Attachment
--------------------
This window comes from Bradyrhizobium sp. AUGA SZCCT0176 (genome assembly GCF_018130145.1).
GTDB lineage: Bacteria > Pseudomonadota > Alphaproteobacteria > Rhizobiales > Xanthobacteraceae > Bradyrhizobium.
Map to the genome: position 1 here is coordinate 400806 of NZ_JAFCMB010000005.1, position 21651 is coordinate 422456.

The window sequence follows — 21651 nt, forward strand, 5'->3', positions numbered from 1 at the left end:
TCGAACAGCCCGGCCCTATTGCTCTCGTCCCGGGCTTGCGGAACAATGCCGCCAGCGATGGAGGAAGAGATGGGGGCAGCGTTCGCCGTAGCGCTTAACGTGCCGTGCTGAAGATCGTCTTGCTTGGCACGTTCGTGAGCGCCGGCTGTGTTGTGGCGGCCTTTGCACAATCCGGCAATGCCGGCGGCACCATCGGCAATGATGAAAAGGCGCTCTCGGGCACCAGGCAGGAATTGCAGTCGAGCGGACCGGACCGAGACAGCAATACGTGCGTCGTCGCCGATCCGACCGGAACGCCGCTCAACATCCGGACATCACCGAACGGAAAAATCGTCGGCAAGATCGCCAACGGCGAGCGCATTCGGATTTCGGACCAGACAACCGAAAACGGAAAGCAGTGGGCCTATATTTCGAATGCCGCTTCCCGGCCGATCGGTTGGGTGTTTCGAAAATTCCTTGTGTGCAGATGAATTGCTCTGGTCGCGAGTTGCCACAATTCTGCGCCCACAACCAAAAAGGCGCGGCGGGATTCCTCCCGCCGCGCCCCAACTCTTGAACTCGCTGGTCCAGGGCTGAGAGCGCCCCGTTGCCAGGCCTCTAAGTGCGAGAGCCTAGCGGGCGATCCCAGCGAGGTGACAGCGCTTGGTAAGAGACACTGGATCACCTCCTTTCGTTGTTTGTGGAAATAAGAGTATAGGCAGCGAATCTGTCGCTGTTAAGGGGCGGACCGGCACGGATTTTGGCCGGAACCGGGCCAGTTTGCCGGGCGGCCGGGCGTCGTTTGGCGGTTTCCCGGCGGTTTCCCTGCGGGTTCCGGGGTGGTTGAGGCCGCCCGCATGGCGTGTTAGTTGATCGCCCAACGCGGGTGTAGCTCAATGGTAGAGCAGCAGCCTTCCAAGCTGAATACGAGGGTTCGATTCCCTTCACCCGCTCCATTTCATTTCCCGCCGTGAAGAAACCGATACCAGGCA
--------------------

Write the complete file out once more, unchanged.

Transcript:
This window comes from Bradyrhizobium sp. AUGA SZCCT0176 (genome assembly GCF_018130145.1).
GTDB lineage: Bacteria > Pseudomonadota > Alphaproteobacteria > Rhizobiales > Xanthobacteraceae > Bradyrhizobium.
Map to the genome: position 1 here is coordinate 400806 of NZ_JAFCMB010000005.1, position 21651 is coordinate 422456.

The window sequence follows — 21651 nt, forward strand, 5'->3', positions numbered from 1 at the left end:
TCGAACAGCCCGGCCCTATTGCTCTCGTCCCGGGCTTGCGGAACAATGCCGCCAGCGATGGAGGAAGAGATGGGGGCAGCGTTCGCCGTAGCGCTTAACGTGCCGTGCTGAAGATCGTCTTGCTTGGCACGTTCGTGAGCGCCGGCTGTGTTGTGGCGGCCTTTGCACAATCCGGCAATGCCGGCGGCACCATCGGCAATGATGAAAAGGCGCTCTCGGGCACCAGGCAGGAATTGCAGTCGAGCGGACCGGACCGAGACAGCAATACGTGCGTCGTCGCCGATCCGACCGGAACGCCGCTCAACATCCGGACATCACCGAACGGAAAAATCGTCGGCAAGATCGCCAACGGCGAGCGCATTCGGATTTCGGACCAGACAACCGAAAACGGAAAGCAGTGGGCCTATATTTCGAATGCCGCTTCCCGGCCGATCGGTTGGGTGTTTCGAAAATTCCTTGTGTGCAGATGAATTGCTCTGGTCGCGAGTTGCCACAATTCTGCGCCCACAACCAAAAAGGCGCGGCGGGATTCCTCCCGCCGCGCCCCAACTCTTGAACTCGCTGGTCCAGGGCTGAGAGCGCCCCGTTGCCAGGCCTCTAAGTGCGAGAGCCTAGCGGGCGATCCCAGCGAGGTGACAGCGCTTGGTAAGAGACACTGGATCACCTCCTTTCGTTGTTTGTGGAAATAAGAGTATAGGCAGCGAATCTGTCGCTGTTAAGGGGCGGACCGGCACGGATTTTGGCCGGAACCGGGCCAGTTTGCCGGGCGGCCGGGCGTCGTTTGGCGGTTTCCCGGCGGTTTCCCTGCGGGTTCCGGGGTGGTTGAGGCCGCCCGCATGGCGTGTTAGTTGATCGCCCAACGCGGGTGTAGCTCAATGGTAGAGCAGCAGCCTTCCAAGCTGAATACGAGGGTTCGATTCCCTTCACCCGCTCCATTTCATTTCCCGCCGTGAAGAAACCGATACCAGGCA